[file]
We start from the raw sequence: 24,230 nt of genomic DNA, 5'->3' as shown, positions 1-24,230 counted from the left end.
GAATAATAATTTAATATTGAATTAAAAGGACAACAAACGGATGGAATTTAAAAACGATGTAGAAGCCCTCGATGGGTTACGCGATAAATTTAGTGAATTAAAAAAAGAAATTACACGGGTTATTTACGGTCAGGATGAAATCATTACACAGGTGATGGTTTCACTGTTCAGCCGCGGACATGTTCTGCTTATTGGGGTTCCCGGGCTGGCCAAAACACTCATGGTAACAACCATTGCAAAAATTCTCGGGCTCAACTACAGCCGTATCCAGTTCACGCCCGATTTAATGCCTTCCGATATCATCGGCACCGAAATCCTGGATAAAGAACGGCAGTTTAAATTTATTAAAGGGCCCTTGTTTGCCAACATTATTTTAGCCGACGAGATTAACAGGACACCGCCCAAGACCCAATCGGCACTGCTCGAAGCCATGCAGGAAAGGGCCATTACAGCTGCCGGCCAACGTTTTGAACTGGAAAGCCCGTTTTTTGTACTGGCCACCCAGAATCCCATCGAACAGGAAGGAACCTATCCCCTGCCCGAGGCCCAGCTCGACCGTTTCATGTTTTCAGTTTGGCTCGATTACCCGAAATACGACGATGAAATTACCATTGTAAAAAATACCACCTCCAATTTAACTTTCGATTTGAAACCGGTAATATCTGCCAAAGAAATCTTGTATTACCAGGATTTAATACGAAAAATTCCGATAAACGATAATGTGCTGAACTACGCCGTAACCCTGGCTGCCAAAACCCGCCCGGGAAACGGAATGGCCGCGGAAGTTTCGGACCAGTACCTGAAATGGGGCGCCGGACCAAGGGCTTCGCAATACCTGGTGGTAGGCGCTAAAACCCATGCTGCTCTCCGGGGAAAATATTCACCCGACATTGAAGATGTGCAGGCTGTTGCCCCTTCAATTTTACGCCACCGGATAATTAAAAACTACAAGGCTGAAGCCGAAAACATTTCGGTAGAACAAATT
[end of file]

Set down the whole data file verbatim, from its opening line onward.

We start from the raw sequence: 24,230 nt of genomic DNA, 5'->3' as shown, positions 1-24,230 counted from the left end.
GAATAATAATTTAATATTGAATTAAAAGGACAACAAACGGATGGAATTTAAAAACGATGTAGAAGCCCTCGATGGGTTACGCGATAAATTTAGTGAATTAAAAAAAGAAATTACACGGGTTATTTACGGTCAGGATGAAATCATTACACAGGTGATGGTTTCACTGTTCAGCCGCGGACATGTTCTGCTTATTGGGGTTCCCGGGCTGGCCAAAACACTCATGGTAACAACCATTGCAAAAATTCTCGGGCTCAACTACAGCCGTATCCAGTTCACGCCCGATTTAATGCCTTCCGATATCATCGGCACCGAAATCCTGGATAAAGAACGGCAGTTTAAATTTATTAAAGGGCCCTTGTTTGCCAACATTATTTTAGCCGACGAGATTAACAGGACACCGCCCAAGACCCAATCGGCACTGCTCGAAGCCATGCAGGAAAGGGCCATTACAGCTGCCGGCCAACGTTTTGAACTGGAAAGCCCGTTTTTTGTACTGGCCACCCAGAATCCCATCGAACAGGAAGGAACCTATCCCCTGCCCGAGGCCCAGCTCGACCGTTTCATGTTTTCAGTTTGGCTCGATTACCCGAAATACGACGATGAAATTACCATTGTAAAAAATACCACCTCCAATTTAACTTTCGATTTGAAACCGGTAATATCTGCCAAAGAAATCTTGTATTACCAGGATTTAATACGAAAAATTCCGATAAACGATAATGTGCTGAACTACGCCGTAACCCTGGCTGCCAAAACCCGCCCGGGAAACGGAATGGCCGCGGAAGTTTCGGACCAGTACCTGAAATGGGGCGCCGGACCAAGGGCTTCGCAATACCTGGTGGTAGGCGCTAAAACCCATGCTGCTCTCCGGGGAAAATATTCACCCGACATTGAAGATGTGCAGGCTGTTGCCCCTTCAATTTTACGCCACCGGATAATTAAAAACTACAAGGCTGAAGCCGAAAACATTTCGGTAGAACAAATT